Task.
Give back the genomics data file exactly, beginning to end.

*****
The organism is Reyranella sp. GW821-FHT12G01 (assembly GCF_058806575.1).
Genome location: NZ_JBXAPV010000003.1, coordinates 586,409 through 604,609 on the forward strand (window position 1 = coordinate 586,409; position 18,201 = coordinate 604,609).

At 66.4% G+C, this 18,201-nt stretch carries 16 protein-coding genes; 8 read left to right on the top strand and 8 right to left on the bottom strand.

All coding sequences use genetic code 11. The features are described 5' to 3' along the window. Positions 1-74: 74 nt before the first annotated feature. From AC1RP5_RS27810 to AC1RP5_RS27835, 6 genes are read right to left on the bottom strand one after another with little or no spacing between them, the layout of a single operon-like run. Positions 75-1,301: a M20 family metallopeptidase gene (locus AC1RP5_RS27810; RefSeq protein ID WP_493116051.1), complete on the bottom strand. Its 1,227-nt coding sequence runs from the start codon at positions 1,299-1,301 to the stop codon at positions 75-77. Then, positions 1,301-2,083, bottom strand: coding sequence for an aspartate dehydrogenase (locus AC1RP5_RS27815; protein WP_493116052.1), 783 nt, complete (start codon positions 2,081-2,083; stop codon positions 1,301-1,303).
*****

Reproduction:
The organism is Reyranella sp. GW821-FHT12G01 (assembly GCF_058806575.1).
Genome location: NZ_JBXAPV010000003.1, coordinates 586,409 through 604,609 on the forward strand (window position 1 = coordinate 586,409; position 18,201 = coordinate 604,609).

At 66.4% G+C, this 18,201-nt stretch carries 16 protein-coding genes; 8 read left to right on the top strand and 8 right to left on the bottom strand.

All coding sequences use genetic code 11. The features are described 5' to 3' along the window. Positions 1-74: 74 nt before the first annotated feature. From AC1RP5_RS27810 to AC1RP5_RS27835, 6 genes are read right to left on the bottom strand one after another with little or no spacing between them, the layout of a single operon-like run. Positions 75-1,301: a M20 family metallopeptidase gene (locus AC1RP5_RS27810; RefSeq protein ID WP_493116051.1), complete on the bottom strand. Its 1,227-nt coding sequence runs from the start codon at positions 1,299-1,301 to the stop codon at positions 75-77. Then, positions 1,301-2,083, bottom strand: coding sequence for an aspartate dehydrogenase (locus AC1RP5_RS27815; protein WP_493116052.1), 783 nt, complete (start codon positions 2,081-2,083; stop codon positions 1,301-1,303).